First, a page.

It’s our afternoon ritual. As early as 4am or as late as 7pm in the evening the familiar iPhone shudder in my pocket prompts me to answer.
“Lockie how are ya, ya great streak of misery? How many units have you moved this week?” His voice cracks from the hands-free Bluetooth in his car. I’m generally sitting on my back veranda on the Western edge of the continent, in Perth.
Of an evening Reg invites me to share his drive home from the workplace. It can be the slow of his suburban crawl down the freeway or on the way back from Geraldton or sitting in an Indonesian airport. Again, I find myself I’m driving home with Reg.
For the next thirty to forty minutes we unpack the dilemmas of the day. Work, families, relationships, anxiety, business strategies…nothing is off limits.
For the last ten years we’ve driven home together. Neither one of us has much in common. Reg is an introvert, I’m an extrovert, he works in a large organisation, I’ve mostly freelanced or worked remotely, he’s naturally ordered, I’m not. The list could go on, but you get it, other than gender we’re not the same animal.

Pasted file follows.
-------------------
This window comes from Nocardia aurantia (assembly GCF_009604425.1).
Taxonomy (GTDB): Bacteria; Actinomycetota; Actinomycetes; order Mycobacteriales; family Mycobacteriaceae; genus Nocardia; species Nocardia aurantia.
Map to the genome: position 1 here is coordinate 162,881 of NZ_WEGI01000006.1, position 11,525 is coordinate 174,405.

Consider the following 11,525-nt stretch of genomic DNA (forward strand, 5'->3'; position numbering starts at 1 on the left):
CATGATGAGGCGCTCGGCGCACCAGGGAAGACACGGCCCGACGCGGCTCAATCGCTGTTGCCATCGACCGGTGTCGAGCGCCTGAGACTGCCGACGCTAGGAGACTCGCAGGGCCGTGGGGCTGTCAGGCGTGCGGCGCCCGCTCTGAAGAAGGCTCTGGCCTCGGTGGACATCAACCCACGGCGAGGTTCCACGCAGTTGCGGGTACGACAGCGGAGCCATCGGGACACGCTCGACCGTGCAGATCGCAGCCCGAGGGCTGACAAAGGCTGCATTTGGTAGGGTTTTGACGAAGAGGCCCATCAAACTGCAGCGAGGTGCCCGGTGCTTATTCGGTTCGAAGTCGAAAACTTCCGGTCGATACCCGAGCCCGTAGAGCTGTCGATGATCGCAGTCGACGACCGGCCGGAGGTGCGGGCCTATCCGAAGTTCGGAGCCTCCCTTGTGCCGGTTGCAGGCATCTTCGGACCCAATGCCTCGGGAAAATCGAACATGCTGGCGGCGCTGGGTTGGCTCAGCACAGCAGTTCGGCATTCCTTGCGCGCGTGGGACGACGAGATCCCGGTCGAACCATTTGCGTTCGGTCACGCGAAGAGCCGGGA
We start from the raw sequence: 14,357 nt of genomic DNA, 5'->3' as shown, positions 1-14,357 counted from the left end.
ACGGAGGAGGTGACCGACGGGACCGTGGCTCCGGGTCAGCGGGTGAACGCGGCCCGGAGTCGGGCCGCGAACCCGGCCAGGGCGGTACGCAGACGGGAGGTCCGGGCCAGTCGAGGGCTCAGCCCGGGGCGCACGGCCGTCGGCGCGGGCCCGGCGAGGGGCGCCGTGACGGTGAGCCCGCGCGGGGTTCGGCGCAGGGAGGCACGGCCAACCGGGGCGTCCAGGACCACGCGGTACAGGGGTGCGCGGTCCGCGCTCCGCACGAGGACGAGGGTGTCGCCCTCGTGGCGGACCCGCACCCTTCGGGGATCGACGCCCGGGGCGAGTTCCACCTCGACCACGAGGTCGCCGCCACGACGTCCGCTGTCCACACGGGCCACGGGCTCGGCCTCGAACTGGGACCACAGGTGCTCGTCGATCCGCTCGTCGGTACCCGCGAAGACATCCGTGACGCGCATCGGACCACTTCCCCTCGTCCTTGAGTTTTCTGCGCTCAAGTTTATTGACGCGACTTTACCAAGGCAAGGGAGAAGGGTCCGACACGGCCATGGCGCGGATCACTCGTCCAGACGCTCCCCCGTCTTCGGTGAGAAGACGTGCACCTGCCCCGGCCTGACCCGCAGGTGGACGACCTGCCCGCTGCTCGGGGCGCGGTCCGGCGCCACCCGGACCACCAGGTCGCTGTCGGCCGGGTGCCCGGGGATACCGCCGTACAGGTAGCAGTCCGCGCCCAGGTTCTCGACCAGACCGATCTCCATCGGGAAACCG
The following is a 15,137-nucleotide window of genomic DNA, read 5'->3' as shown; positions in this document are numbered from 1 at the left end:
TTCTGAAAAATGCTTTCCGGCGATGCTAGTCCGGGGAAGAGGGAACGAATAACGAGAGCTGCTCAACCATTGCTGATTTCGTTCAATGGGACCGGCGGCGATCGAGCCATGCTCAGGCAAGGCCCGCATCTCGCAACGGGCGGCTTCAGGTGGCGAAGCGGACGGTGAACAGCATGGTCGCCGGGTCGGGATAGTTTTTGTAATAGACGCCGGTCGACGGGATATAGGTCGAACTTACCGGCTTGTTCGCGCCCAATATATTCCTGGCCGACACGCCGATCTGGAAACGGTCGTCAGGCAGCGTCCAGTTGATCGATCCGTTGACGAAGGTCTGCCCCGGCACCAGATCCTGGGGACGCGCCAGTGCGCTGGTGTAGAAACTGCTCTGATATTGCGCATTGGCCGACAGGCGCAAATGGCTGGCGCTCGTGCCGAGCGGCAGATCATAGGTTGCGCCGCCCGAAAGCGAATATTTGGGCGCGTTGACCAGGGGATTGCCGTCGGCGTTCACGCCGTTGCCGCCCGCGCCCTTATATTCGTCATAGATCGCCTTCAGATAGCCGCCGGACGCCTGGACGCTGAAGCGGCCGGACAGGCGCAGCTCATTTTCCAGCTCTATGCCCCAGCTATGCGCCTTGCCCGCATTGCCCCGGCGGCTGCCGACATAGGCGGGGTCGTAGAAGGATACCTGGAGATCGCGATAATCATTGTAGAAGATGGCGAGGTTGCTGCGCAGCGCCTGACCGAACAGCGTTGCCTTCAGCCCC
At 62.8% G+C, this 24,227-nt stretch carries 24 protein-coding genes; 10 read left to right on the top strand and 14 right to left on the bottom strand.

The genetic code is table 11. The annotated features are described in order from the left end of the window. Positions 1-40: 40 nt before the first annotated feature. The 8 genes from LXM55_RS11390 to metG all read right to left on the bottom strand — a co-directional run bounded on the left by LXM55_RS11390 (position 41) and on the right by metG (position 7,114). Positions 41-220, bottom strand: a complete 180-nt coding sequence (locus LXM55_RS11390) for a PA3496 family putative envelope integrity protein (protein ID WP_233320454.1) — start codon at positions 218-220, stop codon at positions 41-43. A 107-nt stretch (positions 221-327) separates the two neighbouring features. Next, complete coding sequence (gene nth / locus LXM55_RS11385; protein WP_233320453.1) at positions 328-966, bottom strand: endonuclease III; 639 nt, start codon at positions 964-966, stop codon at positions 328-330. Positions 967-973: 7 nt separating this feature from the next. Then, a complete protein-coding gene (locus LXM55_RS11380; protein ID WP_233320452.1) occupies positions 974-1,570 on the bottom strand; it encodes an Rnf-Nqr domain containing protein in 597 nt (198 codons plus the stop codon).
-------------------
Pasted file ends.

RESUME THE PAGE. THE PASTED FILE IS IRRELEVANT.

From Lithuanian Viking stock Reg is not a small unit. I first spotted his large frame, pacing up and down nervously, at Perth airport on our way to the Kimberley session on course 17 of the ARLP. Our Khaki clothing hiking boots and a shared apprehension about what lay ahead, people had warned us it would not be easy, prompted our mutual introductions. And so, began what for me is a significant friendship.
But it’s the diversity that the conversation on the drive home with Reg gives me. It’s brutal in its honesty, and can, as all feedback can, be regularly, caring, challenging and confronting. But that’s how we like it.
Other than what my family tells me is an improvement in my behavior, perhaps this drive home two or three times a week will be one of the most powerful and lasting legacy of my time on Course 17 of the ARLP. This thing that we share as a couple of blokes who struggle with our lives and leadership questions on a daily basis. How do you bring kids up the right way, what is the ethical action in a complex situation, how is your fitness going mate, have you applied rigor to your risk analysis?
While we hunt down our answers to the daily issues and the mysteries of work and family life, I think it’s the discussion on the drive home that we enjoy most.
I hope we never decide that we’ve arrived!
As the Bedouin say, “when you’ve finished building your house you die.”
Sorry gotta go my iPhone’s ringing.
Lockie McDonald is ARLF Manager, Programs and ARLF Fellow
Richard Simonaitis (Reg), is a Graduate of ALRP Course 17 and currently works as the Chief Executive Officer of Australian Export Grains Innovation Centre
*Written pre Covid 19 while working in Kununurra.